JOHNSON, ISAAC W.
JOHNSON, ISAAC W. (?–1849). Isaac W. Johnson, an early ranger and Republic of Texas congressman, probably moved to Texas shortly after the Texas Revolution. He was elected one of three commissioners to inspect the Goliad County land office on January 31, 1840, became a justice of the peace at Goliad on March 29, 1841, and served as mayor in the same year. He represented Goliad in the House of the Eighth and Ninth congresses, from December 1843 to June 1845. On July 6, 1849, he held a meeting at Goliad to organize a ranger company (see TEXAS RANGERS) to guard the frontier from Goliad to the Rio Grande. Governor George T. Wood notified the adjutant general that Johnson had recruited fifty men for six months' service. Johnson was stabbed by a B. Brooking on October 18, 1849, and died the next day. He had recently freed two of his black slaves and given each $5,000.
Texas House of Representatives, Biographical Directory of the Texan Conventions and Congresses, 1832–1845 (Austin: Book Exchange, 1941).
Image Use Disclaimer
All copyrighted materials included within the Handbook of Texas Online are in accordance with Title 17 U.S.C. Section 107 related to Copyright and “Fair Use” for Non-Profit educational institutions, which permits the Texas State Historical Association (TSHA), to utilize copyrighted materials to further scholarship, education, and inform the public. The TSHA makes every effort to conform to the principles of fair use and to comply with copyright law.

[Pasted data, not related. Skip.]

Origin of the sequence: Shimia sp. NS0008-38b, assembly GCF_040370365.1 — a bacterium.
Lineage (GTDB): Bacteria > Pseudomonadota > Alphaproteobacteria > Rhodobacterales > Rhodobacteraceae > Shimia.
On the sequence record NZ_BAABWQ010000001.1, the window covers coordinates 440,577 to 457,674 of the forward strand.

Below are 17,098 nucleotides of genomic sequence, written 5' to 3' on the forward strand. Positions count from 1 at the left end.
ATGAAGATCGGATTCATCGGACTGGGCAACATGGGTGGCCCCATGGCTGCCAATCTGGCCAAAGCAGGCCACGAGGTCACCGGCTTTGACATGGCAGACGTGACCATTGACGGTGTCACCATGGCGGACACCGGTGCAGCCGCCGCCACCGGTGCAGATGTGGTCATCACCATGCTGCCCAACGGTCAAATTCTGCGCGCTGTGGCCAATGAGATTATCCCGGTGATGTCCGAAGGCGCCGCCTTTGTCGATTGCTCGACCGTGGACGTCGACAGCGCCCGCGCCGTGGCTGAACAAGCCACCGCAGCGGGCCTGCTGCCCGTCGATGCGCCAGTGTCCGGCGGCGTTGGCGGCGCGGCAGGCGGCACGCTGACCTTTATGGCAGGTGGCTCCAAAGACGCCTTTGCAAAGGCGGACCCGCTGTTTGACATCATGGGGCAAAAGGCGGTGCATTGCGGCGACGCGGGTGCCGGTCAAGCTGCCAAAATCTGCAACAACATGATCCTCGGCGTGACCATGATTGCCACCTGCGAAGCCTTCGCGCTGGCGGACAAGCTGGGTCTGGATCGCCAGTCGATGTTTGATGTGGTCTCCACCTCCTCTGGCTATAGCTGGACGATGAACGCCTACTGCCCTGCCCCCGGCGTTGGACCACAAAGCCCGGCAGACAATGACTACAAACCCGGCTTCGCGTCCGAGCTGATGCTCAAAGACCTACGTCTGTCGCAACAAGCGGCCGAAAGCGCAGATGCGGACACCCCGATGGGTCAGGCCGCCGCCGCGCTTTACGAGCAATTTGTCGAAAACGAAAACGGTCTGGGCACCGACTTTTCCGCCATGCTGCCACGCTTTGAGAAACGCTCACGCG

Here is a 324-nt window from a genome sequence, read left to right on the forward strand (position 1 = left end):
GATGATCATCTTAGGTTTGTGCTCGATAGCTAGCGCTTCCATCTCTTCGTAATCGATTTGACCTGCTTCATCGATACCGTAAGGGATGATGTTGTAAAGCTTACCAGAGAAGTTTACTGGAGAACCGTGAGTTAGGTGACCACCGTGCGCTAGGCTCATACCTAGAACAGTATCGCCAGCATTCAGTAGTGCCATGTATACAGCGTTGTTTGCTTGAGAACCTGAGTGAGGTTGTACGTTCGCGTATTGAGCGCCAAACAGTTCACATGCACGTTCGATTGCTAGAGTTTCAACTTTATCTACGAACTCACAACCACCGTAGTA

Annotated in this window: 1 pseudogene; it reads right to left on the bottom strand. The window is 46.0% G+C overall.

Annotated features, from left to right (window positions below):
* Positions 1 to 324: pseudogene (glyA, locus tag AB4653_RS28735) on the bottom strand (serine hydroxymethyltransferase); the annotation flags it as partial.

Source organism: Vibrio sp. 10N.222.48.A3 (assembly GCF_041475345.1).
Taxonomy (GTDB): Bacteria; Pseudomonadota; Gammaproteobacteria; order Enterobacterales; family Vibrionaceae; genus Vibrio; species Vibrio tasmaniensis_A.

For more information go to: http://www.law.cornell.edu/uscode/17/107.shtml
If you wish to use copyrighted material from this site for purposes of your own that go beyond fair use, you must obtain permission from the copyright owner.
The following, adapted from the Chicago Manual of Style, 15th edition, is the preferred citation for this article.Jeanette H. Flachmeier, "JOHNSON, ISAAC W.," Handbook of Texas Online (http://www.tshaonline.org/handbook/online/articles/fjo13), accessed November 30, 2015. Uploaded on June 15, 2010. Published by the Texas State Historical Association.
Get Texas history everyday,
with day by day
Each day's email tells a little bit more of the story of Texas and links to our collection of more than 27,000 articles